The U.S. has topped 351,000 COVID-19 deaths and 20.6 million confirmed cases as hospitals brace themselves for an even greater surge due to holiday travel and social gatherings. California remains an epicenter in the U.S., with over 45,000 news cases reported Sunday. Ambulances are reporting wait times of up to eight hours to transfer patients to hospitals, which are already near their breaking point, in turn leading to a shortage of paramedics and longer 911 response times. Los Angeles morgues say they cannot keep up with the mounting daily death toll, which has averaged 178 over the past week — or one death every eight minutes. Funeral homes have had to turn away grieving families. Shelters and services for unhoused people in L.A. are reporting being overwhelmed by new spikes in cases.
In Tacoma, Washington, police evicted housing activists who had occupied a Travelodge motel since Christmas to shelter over 40 unhoused people. The group Tacoma Housing Now has been requesting city officials take advantage of a federal funding program to cover the costs of housing people in unused hotel rooms during the pandemic. Baltimore recently announced it is extending contracts with hotels to accommodate unhoused people using FEMA funds through March.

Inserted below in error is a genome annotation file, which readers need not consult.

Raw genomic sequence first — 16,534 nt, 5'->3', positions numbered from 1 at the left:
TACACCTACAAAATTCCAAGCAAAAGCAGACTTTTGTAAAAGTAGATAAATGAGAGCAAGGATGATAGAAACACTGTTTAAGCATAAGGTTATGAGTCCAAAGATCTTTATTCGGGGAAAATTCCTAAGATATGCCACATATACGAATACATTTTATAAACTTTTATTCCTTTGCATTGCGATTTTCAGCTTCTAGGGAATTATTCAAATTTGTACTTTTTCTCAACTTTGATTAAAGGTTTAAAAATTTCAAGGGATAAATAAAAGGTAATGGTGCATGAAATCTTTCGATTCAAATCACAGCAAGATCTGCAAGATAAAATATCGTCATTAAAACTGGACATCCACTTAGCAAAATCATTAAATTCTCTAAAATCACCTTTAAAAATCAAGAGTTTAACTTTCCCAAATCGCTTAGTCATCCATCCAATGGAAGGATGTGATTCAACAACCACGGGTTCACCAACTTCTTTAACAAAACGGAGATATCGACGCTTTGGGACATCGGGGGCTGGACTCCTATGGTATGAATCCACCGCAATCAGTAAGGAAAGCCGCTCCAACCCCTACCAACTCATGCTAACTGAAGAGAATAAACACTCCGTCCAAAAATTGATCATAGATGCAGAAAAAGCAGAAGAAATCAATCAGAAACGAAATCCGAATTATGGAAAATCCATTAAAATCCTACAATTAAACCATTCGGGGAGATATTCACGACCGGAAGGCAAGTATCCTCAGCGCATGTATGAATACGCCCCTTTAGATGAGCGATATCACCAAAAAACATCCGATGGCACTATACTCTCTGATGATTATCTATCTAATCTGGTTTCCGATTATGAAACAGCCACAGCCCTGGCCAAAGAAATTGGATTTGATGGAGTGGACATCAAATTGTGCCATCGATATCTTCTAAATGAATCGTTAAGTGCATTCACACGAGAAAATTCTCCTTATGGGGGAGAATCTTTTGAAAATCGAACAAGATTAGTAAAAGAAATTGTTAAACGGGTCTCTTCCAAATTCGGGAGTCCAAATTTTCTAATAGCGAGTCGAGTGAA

Meanwhile, the coronavirus variant first identified in Britain, which is believed to be significantly more contagious but not more deadly, has now been reported in over 30 countries and three U.S. states: Colorado, California and Florida.
As frustrations mount over the slow rollout of vaccines, the U.S. will consider cutting Moderna doses in half for adults up to the age of 55. The U.S. has vaccinated just over 4.2 million people, falling far short of its original goal of vaccinating 20 million by the end of 2020.